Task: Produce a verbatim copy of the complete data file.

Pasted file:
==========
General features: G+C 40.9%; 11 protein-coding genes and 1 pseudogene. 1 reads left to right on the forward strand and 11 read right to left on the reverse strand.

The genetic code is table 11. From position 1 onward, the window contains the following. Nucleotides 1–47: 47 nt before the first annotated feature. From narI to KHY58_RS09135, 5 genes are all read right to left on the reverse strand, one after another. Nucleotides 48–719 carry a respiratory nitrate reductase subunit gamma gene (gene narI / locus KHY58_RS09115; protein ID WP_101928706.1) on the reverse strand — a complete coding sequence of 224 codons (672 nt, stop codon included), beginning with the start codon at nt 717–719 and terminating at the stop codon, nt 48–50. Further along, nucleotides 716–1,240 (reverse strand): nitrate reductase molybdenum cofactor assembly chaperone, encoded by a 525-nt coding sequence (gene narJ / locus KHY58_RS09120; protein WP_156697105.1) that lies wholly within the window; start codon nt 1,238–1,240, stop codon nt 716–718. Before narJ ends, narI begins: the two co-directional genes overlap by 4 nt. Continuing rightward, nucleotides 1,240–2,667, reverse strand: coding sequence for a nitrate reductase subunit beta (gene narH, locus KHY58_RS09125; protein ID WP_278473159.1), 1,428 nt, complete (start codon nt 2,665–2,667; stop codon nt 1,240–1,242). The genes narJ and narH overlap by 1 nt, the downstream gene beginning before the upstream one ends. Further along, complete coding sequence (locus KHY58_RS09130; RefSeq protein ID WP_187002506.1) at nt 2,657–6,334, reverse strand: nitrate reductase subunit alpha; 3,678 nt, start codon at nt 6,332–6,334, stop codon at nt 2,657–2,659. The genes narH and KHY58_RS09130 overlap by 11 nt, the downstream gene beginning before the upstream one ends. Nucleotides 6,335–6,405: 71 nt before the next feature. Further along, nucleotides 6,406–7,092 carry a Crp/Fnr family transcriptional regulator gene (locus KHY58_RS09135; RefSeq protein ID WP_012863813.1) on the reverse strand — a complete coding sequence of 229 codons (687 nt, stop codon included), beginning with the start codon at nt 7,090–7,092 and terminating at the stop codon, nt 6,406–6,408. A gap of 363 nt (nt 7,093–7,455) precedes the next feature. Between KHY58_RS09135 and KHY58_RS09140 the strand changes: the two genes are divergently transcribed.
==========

General features: G+C 40.9%; 11 protein-coding genes and 1 pseudogene. 1 reads left to right on the forward strand and 11 read right to left on the reverse strand.

The genetic code is table 11. From position 1 onward, the window contains the following. Nucleotides 1–47: 47 nt before the first annotated feature. From narI to KHY58_RS09135, 5 genes are all read right to left on the reverse strand, one after another. Nucleotides 48–719 carry a respiratory nitrate reductase subunit gamma gene (gene narI / locus KHY58_RS09115; protein ID WP_101928706.1) on the reverse strand — a complete coding sequence of 224 codons (672 nt, stop codon included), beginning with the start codon at nt 717–719 and terminating at the stop codon, nt 48–50. Further along, nucleotides 716–1,240 (reverse strand): nitrate reductase molybdenum cofactor assembly chaperone, encoded by a 525-nt coding sequence (gene narJ / locus KHY58_RS09120; protein WP_156697105.1) that lies wholly within the window; start codon nt 1,238–1,240, stop codon nt 716–718. Before narJ ends, narI begins: the two co-directional genes overlap by 4 nt. Continuing rightward, nucleotides 1,240–2,667, reverse strand: coding sequence for a nitrate reductase subunit beta (gene narH, locus KHY58_RS09125; protein ID WP_278473159.1), 1,428 nt, complete (start codon nt 2,665–2,667; stop codon nt 1,240–1,242). The genes narJ and narH overlap by 1 nt, the downstream gene beginning before the upstream one ends. Further along, complete coding sequence (locus KHY58_RS09130; RefSeq protein ID WP_187002506.1) at nt 2,657–6,334, reverse strand: nitrate reductase subunit alpha; 3,678 nt, start codon at nt 6,332–6,334, stop codon at nt 2,657–2,659. The genes narH and KHY58_RS09130 overlap by 11 nt, the downstream gene beginning before the upstream one ends. Nucleotides 6,335–6,405: 71 nt before the next feature. Further along, nucleotides 6,406–7,092 carry a Crp/Fnr family transcriptional regulator gene (locus KHY58_RS09135; RefSeq protein ID WP_012863813.1) on the reverse strand — a complete coding sequence of 229 codons (687 nt, stop codon included), beginning with the start codon at nt 7,090–7,092 and terminating at the stop codon, nt 6,406–6,408. A gap of 363 nt (nt 7,093–7,455) precedes the next feature. Between KHY58_RS09135 and KHY58_RS09140 the strand changes: the two genes are divergently transcribed.